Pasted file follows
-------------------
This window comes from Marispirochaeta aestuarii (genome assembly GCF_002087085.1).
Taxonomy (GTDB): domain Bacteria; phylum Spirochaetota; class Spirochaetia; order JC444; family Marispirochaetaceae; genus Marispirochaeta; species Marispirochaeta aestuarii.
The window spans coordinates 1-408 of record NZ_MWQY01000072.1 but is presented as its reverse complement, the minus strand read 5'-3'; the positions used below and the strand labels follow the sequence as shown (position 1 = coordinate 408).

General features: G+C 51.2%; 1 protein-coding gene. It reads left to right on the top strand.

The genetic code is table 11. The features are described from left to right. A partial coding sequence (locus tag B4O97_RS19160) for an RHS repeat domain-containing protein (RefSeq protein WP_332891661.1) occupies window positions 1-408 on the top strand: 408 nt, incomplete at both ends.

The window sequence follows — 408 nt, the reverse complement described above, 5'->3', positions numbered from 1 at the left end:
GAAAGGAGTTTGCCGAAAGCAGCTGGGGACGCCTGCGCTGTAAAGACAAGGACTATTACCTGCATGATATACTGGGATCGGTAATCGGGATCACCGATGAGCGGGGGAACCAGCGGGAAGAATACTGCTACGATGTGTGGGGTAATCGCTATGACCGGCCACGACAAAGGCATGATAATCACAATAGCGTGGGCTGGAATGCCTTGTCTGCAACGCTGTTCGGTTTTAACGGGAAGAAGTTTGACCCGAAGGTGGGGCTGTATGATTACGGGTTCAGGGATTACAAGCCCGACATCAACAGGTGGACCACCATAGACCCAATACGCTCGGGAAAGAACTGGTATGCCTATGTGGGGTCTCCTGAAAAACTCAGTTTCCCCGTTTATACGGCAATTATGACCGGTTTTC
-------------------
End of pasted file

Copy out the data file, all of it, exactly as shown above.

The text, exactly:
This window comes from Marispirochaeta aestuarii (genome assembly GCF_002087085.1).
Taxonomy (GTDB): domain Bacteria; phylum Spirochaetota; class Spirochaetia; order JC444; family Marispirochaetaceae; genus Marispirochaeta; species Marispirochaeta aestuarii.
The window spans coordinates 1-408 of record NZ_MWQY01000072.1 but is presented as its reverse complement, the minus strand read 5'-3'; the positions used below and the strand labels follow the sequence as shown (position 1 = coordinate 408).

General features: G+C 51.2%; 1 protein-coding gene. It reads left to right on the top strand.

The genetic code is table 11. The features are described from left to right. A partial coding sequence (locus tag B4O97_RS19160) for an RHS repeat domain-containing protein (RefSeq protein WP_332891661.1) occupies window positions 1-408 on the top strand: 408 nt, incomplete at both ends.

The window sequence follows — 408 nt, the reverse complement described above, 5'->3', positions numbered from 1 at the left end:
GAAAGGAGTTTGCCGAAAGCAGCTGGGGACGCCTGCGCTGTAAAGACAAGGACTATTACCTGCATGATATACTGGGATCGGTAATCGGGATCACCGATGAGCGGGGGAACCAGCGGGAAGAATACTGCTACGATGTGTGGGGTAATCGCTATGACCGGCCACGACAAAGGCATGATAATCACAATAGCGTGGGCTGGAATGCCTTGTCTGCAACGCTGTTCGGTTTTAACGGGAAGAAGTTTGACCCGAAGGTGGGGCTGTATGATTACGGGTTCAGGGATTACAAGCCCGACATCAACAGGTGGACCACCATAGACCCAATACGCTCGGGAAAGAACTGGTATGCCTATGTGGGGTCTCCTGAAAAACTCAGTTTCCCCGTTTATACGGCAATTATGACCGGTTTTC